• Dr. Uri, do you think that cats and dogs behave much better if the person treating them is very calm? I feel like animals can sense a change of mood in the air and anything negative makes them feel a little uneasy. Although I feel like I've gained more trust from my cat, I still think our relationship could be better if I treated her more calmly. She is very dramatic but a good girl. 🙂

  • This channel is a balm on my soul and the thing that keeps me going
    Thank you for sharing useful things in a cute, calm, and positive manner

  • My cat sadly started hating his favourite treats when I tried using them as rewards after medication. Of course it was a different situation, he had to take oral medicine and hated it so much.

  • Martini Pistache says:

    I have a question about the squinting eye you mention if it's ok for me to ask. I have a cat, he's a male 8 years old and has an eye that is alway teary, sometimes clear and sometimes not. I've had several vets because i moved a lot recently and they all told me that it was nothing, probably the lacrymal canal that was obstructed.
    So I clean it everyday or when necessary. My question is this: if one day it's a glaucoma does the eye stays shut even after I clean it? Because now I'm afraid to maybe overlook the situation if that happens because he often has one eye shut. What are other signs of glaucoma or other eye medical emergencies? Thank you for your answer and sorry for the long comment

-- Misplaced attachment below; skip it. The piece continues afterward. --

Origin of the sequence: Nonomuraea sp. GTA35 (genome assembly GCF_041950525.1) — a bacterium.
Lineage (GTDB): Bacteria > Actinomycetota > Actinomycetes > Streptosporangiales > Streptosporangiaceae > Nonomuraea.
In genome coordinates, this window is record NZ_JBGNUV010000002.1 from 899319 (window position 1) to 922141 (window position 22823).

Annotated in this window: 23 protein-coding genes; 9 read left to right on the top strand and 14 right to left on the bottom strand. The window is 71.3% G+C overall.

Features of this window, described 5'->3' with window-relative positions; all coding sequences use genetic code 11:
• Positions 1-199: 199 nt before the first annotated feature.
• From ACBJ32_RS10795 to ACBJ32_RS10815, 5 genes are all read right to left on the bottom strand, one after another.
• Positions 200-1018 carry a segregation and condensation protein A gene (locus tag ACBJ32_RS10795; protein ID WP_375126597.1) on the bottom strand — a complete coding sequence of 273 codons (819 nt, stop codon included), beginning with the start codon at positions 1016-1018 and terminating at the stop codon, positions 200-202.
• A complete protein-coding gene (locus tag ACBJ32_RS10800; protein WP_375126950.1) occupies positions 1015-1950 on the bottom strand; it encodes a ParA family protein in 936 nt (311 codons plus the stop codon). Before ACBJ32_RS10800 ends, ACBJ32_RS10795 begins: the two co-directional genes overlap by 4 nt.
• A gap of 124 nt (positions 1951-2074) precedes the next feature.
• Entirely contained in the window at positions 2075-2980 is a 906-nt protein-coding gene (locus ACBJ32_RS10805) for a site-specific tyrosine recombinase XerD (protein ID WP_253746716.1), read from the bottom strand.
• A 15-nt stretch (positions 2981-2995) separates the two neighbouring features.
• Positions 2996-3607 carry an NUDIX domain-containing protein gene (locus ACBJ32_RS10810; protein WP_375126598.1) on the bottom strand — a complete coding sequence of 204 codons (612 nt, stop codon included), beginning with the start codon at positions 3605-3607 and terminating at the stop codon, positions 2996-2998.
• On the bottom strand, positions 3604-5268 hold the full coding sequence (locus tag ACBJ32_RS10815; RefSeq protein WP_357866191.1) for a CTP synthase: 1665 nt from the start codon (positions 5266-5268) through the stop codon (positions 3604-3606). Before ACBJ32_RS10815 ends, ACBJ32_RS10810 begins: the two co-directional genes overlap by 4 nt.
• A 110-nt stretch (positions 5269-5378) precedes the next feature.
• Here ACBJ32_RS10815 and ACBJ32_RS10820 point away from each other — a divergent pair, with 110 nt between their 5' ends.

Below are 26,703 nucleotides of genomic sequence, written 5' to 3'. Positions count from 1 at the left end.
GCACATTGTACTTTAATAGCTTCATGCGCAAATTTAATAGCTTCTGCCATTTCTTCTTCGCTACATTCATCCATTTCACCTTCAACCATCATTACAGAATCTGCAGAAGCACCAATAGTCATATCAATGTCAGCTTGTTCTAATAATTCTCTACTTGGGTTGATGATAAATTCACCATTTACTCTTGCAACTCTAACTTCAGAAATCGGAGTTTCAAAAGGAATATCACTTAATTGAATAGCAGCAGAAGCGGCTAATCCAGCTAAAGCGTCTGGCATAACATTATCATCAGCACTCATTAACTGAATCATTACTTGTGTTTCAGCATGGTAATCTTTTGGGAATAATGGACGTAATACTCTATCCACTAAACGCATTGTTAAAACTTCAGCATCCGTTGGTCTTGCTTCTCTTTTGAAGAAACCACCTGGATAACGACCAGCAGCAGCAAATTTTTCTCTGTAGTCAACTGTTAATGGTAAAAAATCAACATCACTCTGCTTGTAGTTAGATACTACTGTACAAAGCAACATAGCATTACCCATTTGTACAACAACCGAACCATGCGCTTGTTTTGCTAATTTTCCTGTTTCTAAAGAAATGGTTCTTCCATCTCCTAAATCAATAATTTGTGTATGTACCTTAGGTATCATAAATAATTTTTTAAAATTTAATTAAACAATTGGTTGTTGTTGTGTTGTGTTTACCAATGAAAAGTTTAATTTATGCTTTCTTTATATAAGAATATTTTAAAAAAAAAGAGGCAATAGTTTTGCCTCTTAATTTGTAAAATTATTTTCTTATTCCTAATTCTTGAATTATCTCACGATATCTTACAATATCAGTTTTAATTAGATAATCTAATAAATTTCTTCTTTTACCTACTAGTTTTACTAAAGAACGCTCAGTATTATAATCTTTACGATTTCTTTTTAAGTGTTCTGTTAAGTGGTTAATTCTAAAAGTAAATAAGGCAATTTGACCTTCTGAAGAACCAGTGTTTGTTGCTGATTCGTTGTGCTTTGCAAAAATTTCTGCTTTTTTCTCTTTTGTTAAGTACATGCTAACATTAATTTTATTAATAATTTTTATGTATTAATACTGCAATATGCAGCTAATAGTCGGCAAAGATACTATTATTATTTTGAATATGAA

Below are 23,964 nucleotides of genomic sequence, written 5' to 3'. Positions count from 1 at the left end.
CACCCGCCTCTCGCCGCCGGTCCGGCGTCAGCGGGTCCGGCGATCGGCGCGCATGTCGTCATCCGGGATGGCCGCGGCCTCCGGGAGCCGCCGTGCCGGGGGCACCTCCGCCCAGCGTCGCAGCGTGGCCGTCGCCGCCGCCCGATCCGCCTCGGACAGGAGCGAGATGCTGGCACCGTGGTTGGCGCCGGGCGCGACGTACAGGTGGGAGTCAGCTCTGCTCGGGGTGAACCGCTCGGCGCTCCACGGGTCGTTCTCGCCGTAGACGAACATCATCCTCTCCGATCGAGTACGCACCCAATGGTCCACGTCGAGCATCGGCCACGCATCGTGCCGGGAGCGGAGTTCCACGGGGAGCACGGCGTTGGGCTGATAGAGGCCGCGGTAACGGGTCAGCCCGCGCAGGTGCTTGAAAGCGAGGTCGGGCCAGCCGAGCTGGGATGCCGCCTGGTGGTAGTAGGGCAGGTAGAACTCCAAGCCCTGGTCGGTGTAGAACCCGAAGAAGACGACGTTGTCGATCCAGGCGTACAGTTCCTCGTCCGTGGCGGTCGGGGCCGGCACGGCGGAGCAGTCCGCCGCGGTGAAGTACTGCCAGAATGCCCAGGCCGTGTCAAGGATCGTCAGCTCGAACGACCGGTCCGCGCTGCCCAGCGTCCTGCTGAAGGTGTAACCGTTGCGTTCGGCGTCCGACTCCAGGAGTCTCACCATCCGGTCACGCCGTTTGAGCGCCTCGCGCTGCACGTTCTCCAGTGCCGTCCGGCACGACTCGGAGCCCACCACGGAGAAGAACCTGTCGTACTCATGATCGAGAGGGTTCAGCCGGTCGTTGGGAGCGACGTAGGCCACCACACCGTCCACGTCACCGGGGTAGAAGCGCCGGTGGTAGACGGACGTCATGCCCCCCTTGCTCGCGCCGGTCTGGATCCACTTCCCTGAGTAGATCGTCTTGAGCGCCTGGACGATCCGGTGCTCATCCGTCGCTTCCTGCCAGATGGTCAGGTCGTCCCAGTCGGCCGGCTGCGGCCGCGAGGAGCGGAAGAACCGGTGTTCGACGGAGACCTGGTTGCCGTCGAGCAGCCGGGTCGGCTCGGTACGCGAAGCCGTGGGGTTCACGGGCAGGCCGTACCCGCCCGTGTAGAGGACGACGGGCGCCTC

• my cat has a squinty eye! ever since i adopted her a year ago (she was 4 months old then) she's had one eye that has teary discharge (she doesn't have a squished persian face), and often i notice her squinting that one eye or blinking it even at moments when she isn't sleepy or anything. i also sometimes notice her kind of pawing at it more intently when she grooms her face. whenever i have brought this up at the vet, it was mostly ignored or dismissed, but this video scared me! how can i bring it up at the vet in a way that won't be dismissed??

  • I had a problem with my cat constantly closing his eye. Turns out he repeatedly gets his own hairs into his eyes and I have to fish them out.

  • SomeInterestingName says: